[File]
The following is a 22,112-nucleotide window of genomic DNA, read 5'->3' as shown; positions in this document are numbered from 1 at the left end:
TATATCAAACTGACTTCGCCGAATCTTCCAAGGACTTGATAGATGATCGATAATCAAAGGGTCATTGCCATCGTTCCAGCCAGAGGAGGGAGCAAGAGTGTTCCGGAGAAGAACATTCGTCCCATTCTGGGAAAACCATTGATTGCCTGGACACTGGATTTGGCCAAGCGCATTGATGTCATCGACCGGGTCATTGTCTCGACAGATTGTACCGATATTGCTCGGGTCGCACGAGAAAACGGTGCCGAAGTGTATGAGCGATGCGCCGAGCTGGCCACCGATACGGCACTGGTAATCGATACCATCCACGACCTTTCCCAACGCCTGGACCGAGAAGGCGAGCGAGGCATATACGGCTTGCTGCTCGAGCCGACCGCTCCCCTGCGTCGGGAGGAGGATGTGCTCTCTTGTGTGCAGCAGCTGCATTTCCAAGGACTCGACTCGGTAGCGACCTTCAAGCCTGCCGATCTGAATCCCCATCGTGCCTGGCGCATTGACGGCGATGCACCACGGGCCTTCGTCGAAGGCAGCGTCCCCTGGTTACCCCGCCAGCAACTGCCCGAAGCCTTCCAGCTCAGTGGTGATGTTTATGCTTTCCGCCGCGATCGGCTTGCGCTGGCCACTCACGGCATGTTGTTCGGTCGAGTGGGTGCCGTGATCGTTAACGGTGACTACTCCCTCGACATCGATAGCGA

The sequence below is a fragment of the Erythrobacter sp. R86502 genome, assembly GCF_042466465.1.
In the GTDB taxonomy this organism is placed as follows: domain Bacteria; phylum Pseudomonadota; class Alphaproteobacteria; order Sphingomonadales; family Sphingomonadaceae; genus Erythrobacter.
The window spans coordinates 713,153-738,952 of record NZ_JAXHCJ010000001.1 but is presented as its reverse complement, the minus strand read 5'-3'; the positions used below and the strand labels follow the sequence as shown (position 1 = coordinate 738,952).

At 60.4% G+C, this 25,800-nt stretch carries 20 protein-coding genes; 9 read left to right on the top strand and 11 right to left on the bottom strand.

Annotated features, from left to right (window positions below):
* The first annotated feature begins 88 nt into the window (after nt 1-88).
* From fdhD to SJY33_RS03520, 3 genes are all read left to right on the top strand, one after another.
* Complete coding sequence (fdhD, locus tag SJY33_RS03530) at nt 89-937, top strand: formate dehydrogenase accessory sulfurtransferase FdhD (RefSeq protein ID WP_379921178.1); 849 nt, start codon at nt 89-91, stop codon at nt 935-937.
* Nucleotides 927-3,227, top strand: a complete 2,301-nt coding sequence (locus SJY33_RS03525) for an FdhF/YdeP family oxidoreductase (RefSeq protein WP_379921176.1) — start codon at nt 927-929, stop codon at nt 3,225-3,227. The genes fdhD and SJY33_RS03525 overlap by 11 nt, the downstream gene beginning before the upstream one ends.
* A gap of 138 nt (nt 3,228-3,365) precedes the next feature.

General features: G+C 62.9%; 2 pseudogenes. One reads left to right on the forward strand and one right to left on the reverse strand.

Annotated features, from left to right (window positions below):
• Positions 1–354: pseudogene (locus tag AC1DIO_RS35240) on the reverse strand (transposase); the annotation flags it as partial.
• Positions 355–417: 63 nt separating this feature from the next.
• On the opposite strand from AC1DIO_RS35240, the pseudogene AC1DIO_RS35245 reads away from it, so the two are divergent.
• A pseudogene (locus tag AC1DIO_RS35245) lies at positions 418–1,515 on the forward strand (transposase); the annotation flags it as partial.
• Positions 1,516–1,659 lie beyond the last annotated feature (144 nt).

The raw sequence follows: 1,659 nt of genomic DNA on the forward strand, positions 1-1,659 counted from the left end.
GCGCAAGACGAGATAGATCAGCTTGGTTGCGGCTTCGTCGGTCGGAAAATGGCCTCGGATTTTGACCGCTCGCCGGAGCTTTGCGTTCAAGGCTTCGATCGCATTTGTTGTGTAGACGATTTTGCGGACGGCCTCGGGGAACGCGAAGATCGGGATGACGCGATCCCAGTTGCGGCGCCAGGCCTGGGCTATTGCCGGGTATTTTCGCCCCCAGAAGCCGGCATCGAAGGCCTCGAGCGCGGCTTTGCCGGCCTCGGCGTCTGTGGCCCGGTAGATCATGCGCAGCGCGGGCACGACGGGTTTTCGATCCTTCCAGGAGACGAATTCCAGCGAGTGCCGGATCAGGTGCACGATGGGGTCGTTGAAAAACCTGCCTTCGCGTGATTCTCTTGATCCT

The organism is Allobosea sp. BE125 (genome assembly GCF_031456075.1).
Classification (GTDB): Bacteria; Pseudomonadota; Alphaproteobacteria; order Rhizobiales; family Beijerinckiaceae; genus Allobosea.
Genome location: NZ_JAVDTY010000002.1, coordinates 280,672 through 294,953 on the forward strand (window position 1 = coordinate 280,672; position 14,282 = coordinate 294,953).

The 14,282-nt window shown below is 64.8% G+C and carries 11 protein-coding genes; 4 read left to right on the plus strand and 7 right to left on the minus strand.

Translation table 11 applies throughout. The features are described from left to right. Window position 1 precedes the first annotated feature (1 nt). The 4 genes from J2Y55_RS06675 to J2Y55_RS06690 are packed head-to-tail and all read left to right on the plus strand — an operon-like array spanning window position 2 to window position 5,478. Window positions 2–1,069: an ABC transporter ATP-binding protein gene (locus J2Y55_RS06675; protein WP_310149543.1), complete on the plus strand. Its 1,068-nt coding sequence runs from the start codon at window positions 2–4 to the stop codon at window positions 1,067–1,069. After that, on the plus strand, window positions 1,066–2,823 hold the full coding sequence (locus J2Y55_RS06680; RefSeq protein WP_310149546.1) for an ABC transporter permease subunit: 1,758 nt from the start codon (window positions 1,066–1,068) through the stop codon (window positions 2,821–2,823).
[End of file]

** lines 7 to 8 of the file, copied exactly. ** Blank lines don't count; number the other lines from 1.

Annotated features, from left to right (window positions below):
* The first annotated feature begins 88 nt into the window (after nt 1-88).